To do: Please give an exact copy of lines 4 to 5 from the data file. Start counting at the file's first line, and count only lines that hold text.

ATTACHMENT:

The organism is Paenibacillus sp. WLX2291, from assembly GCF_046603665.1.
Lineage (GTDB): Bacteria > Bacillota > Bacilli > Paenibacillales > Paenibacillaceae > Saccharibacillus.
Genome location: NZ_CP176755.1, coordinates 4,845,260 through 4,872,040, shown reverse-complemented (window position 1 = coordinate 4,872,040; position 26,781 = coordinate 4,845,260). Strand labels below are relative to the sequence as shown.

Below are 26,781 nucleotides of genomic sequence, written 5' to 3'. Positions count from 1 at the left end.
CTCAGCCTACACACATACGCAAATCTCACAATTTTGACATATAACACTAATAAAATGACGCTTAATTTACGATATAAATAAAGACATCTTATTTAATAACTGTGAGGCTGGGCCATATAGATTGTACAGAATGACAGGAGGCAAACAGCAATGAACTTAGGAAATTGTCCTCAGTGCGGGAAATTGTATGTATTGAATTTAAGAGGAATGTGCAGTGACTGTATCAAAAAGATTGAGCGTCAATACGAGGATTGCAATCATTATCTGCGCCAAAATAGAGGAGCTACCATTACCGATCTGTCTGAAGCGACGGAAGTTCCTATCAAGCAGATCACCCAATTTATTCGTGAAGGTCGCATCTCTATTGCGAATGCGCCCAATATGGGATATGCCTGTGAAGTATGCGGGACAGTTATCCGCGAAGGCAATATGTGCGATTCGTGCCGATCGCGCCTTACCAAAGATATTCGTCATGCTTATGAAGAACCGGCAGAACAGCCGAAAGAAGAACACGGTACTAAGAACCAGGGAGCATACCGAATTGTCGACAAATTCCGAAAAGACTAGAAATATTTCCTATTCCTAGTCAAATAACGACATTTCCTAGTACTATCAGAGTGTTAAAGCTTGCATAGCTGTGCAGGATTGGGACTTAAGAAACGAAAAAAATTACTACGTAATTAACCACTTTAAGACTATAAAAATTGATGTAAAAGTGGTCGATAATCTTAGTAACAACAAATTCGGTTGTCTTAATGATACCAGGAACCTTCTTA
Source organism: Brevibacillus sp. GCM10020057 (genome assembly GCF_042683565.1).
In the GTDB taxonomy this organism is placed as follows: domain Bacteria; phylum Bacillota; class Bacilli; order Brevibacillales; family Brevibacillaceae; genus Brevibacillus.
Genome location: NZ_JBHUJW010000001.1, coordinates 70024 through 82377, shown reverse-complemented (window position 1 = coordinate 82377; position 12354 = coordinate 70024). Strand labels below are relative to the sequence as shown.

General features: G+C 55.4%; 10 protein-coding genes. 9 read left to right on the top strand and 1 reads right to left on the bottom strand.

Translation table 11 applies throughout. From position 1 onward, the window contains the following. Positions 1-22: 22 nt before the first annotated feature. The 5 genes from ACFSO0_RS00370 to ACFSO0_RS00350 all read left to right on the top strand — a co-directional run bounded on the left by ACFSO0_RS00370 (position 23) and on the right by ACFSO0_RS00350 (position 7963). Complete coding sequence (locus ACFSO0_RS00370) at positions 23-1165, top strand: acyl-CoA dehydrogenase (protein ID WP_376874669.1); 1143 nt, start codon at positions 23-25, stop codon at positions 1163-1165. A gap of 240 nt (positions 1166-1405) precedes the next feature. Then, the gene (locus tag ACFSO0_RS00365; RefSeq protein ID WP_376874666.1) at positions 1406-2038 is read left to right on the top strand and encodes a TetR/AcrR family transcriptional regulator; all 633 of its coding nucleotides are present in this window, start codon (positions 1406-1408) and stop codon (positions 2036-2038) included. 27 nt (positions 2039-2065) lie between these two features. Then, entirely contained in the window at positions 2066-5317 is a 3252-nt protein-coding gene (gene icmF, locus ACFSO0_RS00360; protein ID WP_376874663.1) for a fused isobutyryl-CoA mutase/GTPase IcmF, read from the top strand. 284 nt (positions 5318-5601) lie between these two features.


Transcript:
Below are 26,781 nucleotides of genomic sequence, written 5' to 3'. Positions count from 1 at the left end.
CTCAGCCTACACACATACGCAAATCTCACAATTTTGACATATAACACTAATAAAATGACGCTTAATTTACGATATAAATAAAGACATCTTATTTAATAACTGTGAGGCTGGGCCATATAGATTGTACAGAATGACAGGAGGCAAACAGCAATGAACTTAGGAAATTGTCCTCAGTGCGGGAAATTGTATGTATTGAATTTAAGAGGAATGTGCAGTGACTGTATCAAAAAGATTGAGCGTCAATACGAGGATTGCAATCATTATCTGCGCCAAAATAGAGGAGCTACCATTACCGATCTGTCTGAAGCGACGGAAGTTCCTATCAAGCAGATCACCCAATTTATTCGTGAAGGTCGCATCTCTATTGCGAATGCGCCCAATATGGGATATGCCTGTGAAGTATGCGGGACAGTTATCCGCGAAGGCAATATGTGCGATTCGTGCCGATCGCGCCTTACCAAAGATATTCGTCATGCTTATGAAGAACCGGCAGAACAGCCGAAAGAAGAACACGGTACTAAGAACCAGGGAGCATACCGAATTGTCGACAAATTCCGAAAAGACTAGAAATATTTCCTATTCCTAGTCAAATAACGACATTTCCTAGTACTATCAGAGTGTTAAAGCTTGCATAGCTGTGCAGGATTGGGACTTAAGAAACGAAAAAAATTACTACGTAATTAACCACTTTAAGACTATAAAAATTGATGTAAAAGTGGTCGATAATCTTAGTAACAACAAATTCGGTTGTCTTAATGATACCAGGAACCTTCTTA